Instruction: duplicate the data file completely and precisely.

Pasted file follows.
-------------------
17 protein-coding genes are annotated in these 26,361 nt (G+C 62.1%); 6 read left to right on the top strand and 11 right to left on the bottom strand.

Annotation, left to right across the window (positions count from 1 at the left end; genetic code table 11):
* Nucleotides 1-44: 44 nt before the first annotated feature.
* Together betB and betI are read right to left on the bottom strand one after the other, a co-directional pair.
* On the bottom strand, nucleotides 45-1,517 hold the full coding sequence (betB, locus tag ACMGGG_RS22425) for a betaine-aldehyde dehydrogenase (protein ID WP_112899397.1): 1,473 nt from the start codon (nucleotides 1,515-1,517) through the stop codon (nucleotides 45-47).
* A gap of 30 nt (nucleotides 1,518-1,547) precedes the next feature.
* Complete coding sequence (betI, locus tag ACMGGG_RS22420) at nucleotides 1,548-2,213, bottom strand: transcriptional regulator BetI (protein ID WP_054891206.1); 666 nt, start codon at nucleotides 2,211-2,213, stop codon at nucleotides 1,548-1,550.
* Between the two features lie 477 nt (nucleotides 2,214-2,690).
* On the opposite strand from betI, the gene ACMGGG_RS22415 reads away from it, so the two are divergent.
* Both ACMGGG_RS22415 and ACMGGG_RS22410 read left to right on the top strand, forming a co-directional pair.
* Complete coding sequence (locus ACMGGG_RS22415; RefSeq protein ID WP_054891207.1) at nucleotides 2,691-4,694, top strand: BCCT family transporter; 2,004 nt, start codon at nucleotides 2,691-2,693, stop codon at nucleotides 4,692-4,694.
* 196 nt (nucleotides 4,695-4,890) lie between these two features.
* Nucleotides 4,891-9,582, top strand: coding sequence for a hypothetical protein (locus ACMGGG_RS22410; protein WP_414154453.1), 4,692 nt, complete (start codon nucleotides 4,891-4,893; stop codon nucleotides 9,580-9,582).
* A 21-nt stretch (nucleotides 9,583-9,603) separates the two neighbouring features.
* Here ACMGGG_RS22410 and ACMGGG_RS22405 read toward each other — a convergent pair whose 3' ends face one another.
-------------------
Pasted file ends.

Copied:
17 protein-coding genes are annotated in these 26,361 nt (G+C 62.1%); 6 read left to right on the top strand and 11 right to left on the bottom strand.

Annotation, left to right across the window (positions count from 1 at the left end; genetic code table 11):
* Nucleotides 1-44: 44 nt before the first annotated feature.
* Together betB and betI are read right to left on the bottom strand one after the other, a co-directional pair.
* On the bottom strand, nucleotides 45-1,517 hold the full coding sequence (betB, locus tag ACMGGG_RS22425) for a betaine-aldehyde dehydrogenase (protein ID WP_112899397.1): 1,473 nt from the start codon (nucleotides 1,515-1,517) through the stop codon (nucleotides 45-47).
* A gap of 30 nt (nucleotides 1,518-1,547) precedes the next feature.
* Complete coding sequence (betI, locus tag ACMGGG_RS22420) at nucleotides 1,548-2,213, bottom strand: transcriptional regulator BetI (protein ID WP_054891206.1); 666 nt, start codon at nucleotides 2,211-2,213, stop codon at nucleotides 1,548-1,550.
* Between the two features lie 477 nt (nucleotides 2,214-2,690).
* On the opposite strand from betI, the gene ACMGGG_RS22415 reads away from it, so the two are divergent.
* Both ACMGGG_RS22415 and ACMGGG_RS22410 read left to right on the top strand, forming a co-directional pair.
* Complete coding sequence (locus ACMGGG_RS22415; RefSeq protein ID WP_054891207.1) at nucleotides 2,691-4,694, top strand: BCCT family transporter; 2,004 nt, start codon at nucleotides 2,691-2,693, stop codon at nucleotides 4,692-4,694.
* 196 nt (nucleotides 4,695-4,890) lie between these two features.
* Nucleotides 4,891-9,582, top strand: coding sequence for a hypothetical protein (locus ACMGGG_RS22410; protein WP_414154453.1), 4,692 nt, complete (start codon nucleotides 4,891-4,893; stop codon nucleotides 9,580-9,582).
* A 21-nt stretch (nucleotides 9,583-9,603) separates the two neighbouring features.
* Here ACMGGG_RS22410 and ACMGGG_RS22405 read toward each other — a convergent pair whose 3' ends face one another.